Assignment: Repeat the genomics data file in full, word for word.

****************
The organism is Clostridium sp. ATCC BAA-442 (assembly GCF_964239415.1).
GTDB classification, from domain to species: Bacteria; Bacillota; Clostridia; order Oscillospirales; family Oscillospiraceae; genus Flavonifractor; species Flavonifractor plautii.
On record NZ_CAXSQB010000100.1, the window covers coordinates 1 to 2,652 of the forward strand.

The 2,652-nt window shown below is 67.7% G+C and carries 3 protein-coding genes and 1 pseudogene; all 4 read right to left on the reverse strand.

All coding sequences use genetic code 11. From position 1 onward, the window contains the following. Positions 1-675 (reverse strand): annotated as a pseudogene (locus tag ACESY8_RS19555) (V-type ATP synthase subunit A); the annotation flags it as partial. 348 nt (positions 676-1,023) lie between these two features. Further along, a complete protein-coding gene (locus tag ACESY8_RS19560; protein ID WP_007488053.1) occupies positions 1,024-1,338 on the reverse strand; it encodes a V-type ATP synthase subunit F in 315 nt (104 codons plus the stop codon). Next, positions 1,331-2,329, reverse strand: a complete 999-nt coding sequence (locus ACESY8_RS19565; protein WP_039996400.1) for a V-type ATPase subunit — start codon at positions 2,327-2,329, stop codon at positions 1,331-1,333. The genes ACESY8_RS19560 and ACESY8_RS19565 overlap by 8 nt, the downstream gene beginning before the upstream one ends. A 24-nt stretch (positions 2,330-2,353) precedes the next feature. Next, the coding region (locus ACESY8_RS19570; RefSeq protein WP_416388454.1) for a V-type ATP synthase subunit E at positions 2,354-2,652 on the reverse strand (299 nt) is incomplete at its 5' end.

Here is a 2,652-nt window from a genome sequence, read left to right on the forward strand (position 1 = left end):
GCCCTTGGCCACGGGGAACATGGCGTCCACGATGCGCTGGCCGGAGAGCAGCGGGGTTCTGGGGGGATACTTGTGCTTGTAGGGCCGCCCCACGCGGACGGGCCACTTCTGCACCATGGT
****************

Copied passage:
The organism is Clostridium sp. ATCC BAA-442 (assembly GCF_964239415.1).
GTDB classification, from domain to species: Bacteria; Bacillota; Clostridia; order Oscillospirales; family Oscillospiraceae; genus Flavonifractor; species Flavonifractor plautii.
On record NZ_CAXSQB010000100.1, the window covers coordinates 1 to 2,652 of the forward strand.

The 2,652-nt window shown below is 67.7% G+C and carries 3 protein-coding genes and 1 pseudogene; all 4 read right to left on the reverse strand.

All coding sequences use genetic code 11. From position 1 onward, the window contains the following. Positions 1-675 (reverse strand): annotated as a pseudogene (locus tag ACESY8_RS19555) (V-type ATP synthase subunit A); the annotation flags it as partial. 348 nt (positions 676-1,023) lie between these two features. Further along, a complete protein-coding gene (locus tag ACESY8_RS19560; protein ID WP_007488053.1) occupies positions 1,024-1,338 on the reverse strand; it encodes a V-type ATP synthase subunit F in 315 nt (104 codons plus the stop codon). Next, positions 1,331-2,329, reverse strand: a complete 999-nt coding sequence (locus ACESY8_RS19565; protein WP_039996400.1) for a V-type ATPase subunit — start codon at positions 2,327-2,329, stop codon at positions 1,331-1,333. The genes ACESY8_RS19560 and ACESY8_RS19565 overlap by 8 nt, the downstream gene beginning before the upstream one ends. A 24-nt stretch (positions 2,330-2,353) precedes the next feature. Next, the coding region (locus ACESY8_RS19570; RefSeq protein WP_416388454.1) for a V-type ATP synthase subunit E at positions 2,354-2,652 on the reverse strand (299 nt) is incomplete at its 5' end.

Here is a 2,652-nt window from a genome sequence, read left to right on the forward strand (position 1 = left end):
GCCCTTGGCCACGGGGAACATGGCGTCCACGATGCGCTGGCCGGAGAGCAGCGGGGTTCTGGGGGGATACTTGTGCTTGTAGGGCCGCCCCACGCGGACGGGCCACTTCTGCACCATGGT